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Mitch McConnell is 'proudly' supporting a bill that aims to prevent another Trump-style coup, saying January 6 'underscored the need for an update'

Business Insider logo Business Insider 9/27/2022 bmetzger@insider.com (Bryan Metzger)
Senate Minority Leader Mitch McConnell outside the Senate on September 20, 2022. Tom Williams/CQ-Roll Call via Getty Images © Tom Williams/CQ-Roll Call via Getty Images Senate Minority Leader Mitch McConnell outside the Senate on September 20, 2022. Tom Williams/CQ-Roll Call via Getty Images
  • McConnell endorsed a bill to reform the Electoral Count Act, aiming to prevent another Trump-style coup.
  • "The chaos that came to a head on January 6... underscored the need for an update," he said.
  • The bill's aim is to make it harder to overturn presidential election results.

Senate Minority Leader Mitch McConnell endorsed on Tuesday a bipartisan bill to reform the Electoral Count Act and prevent another attempt to overturn the 2020 election results as former President Donald Trump sought to do on January 6.

His endorsement, along with the backing of 11 senators from each party, puts the legislation on track to pass the Senate, though likely not until after the November midterm elections.

"I strongly support the modest changes that our colleagues in the working group have fleshed out after literally months of detailed discussions," said McConnell in floor remarks on Tuesday afternoon. "I'll proudly support the legislation, providing that nothing more than technical changes are made to its current form."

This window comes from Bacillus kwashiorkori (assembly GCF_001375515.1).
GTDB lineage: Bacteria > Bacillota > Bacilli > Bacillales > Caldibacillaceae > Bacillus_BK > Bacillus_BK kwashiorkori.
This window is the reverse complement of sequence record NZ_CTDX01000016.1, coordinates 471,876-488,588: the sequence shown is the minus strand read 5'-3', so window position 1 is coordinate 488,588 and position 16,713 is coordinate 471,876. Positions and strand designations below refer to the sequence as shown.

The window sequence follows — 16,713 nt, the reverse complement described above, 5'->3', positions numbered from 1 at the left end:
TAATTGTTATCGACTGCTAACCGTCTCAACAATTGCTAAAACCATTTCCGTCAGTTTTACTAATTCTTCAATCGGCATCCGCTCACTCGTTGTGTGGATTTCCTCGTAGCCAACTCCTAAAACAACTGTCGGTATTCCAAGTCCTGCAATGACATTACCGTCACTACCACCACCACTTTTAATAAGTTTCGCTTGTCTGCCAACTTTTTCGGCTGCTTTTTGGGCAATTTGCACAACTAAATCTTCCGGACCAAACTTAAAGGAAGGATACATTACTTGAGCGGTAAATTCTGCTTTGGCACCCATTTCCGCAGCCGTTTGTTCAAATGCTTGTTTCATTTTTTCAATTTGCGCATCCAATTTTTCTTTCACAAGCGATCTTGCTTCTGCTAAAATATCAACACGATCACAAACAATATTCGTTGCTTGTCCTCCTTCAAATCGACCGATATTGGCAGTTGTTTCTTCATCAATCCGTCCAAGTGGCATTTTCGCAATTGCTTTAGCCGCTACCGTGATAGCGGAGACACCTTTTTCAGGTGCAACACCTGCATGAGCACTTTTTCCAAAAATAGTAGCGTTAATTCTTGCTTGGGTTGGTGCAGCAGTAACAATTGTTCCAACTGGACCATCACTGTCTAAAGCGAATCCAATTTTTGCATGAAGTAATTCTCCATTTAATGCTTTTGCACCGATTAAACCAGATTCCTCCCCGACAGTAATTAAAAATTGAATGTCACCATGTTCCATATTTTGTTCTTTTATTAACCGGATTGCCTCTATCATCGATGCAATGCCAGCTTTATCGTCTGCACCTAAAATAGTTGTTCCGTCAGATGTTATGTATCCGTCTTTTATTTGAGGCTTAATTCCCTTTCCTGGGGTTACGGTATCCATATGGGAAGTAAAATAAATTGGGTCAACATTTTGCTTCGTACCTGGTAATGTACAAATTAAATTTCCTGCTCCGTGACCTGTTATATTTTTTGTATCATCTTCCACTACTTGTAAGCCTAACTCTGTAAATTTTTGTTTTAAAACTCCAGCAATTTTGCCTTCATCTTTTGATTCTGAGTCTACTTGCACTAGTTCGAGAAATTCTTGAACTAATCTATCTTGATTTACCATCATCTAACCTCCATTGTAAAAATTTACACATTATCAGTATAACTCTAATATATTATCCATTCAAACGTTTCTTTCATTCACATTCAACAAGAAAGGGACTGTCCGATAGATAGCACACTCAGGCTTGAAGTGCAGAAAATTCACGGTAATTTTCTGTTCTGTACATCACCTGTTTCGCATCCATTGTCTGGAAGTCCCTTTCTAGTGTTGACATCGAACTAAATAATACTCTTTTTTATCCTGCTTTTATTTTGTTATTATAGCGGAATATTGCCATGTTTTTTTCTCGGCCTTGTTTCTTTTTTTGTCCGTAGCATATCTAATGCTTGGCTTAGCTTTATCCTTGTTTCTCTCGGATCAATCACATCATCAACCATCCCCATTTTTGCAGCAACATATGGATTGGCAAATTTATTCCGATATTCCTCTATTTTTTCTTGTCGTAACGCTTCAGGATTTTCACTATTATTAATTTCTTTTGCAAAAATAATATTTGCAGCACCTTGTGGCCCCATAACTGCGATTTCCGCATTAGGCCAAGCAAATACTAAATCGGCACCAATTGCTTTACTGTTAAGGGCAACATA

"The chaos that came to a head on January 6 of last year certainly underscored the need for an update," he added.

The bill's primary changes include update the 19th-century law to make it harder to challenge state-certified election results and clarify ambiguities in the law that Trump sought to exploit as he clung to power.

Most significantly, the bill raises the threshold for hearing objections to states' election results up to one-fifth of each chamber; currently, objections require just one person in each chamber.

The bill also clarifies that the Vice President's role is merely ceremonial and does not include the power to unilaterally toss out states' electors, as Trump claimed of then-Vice President Mike Pence in the lead-up to January 6.

Last week, the House of Representatives voted on a separate bill put forward by Democratic Rep. Zoe Lofgren of California and Republican Rep. Liz Cheney of California that had similar goals.

House Republican leadership told members to vote against it, and ultimately just nine Republicans — all of which are leaving Congress in January — voted for the bill.

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